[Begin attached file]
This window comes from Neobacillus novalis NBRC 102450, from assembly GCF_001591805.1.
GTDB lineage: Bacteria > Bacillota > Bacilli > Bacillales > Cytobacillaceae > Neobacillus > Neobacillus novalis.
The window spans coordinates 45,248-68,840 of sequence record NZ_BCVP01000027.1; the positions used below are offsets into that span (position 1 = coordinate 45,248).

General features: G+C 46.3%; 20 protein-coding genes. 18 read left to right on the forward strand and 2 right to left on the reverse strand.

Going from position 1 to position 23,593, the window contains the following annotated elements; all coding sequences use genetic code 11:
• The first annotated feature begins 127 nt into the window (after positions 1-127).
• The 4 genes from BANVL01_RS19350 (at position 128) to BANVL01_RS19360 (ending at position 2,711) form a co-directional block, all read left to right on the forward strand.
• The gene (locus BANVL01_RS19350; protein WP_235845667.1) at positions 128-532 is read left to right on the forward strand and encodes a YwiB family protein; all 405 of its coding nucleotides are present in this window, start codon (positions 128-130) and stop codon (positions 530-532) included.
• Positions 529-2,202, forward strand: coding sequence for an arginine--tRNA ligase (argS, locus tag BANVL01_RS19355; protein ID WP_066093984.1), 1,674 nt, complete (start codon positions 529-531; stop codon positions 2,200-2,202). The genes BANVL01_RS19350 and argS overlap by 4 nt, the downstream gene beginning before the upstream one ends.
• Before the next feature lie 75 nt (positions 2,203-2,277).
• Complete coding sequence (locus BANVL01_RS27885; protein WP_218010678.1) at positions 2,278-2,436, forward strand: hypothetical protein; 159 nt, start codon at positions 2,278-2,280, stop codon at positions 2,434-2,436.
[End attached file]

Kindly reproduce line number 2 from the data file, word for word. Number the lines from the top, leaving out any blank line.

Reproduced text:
GTDB lineage: Bacteria > Bacillota > Bacilli > Bacillales > Cytobacillaceae > Neobacillus > Neobacillus novalis.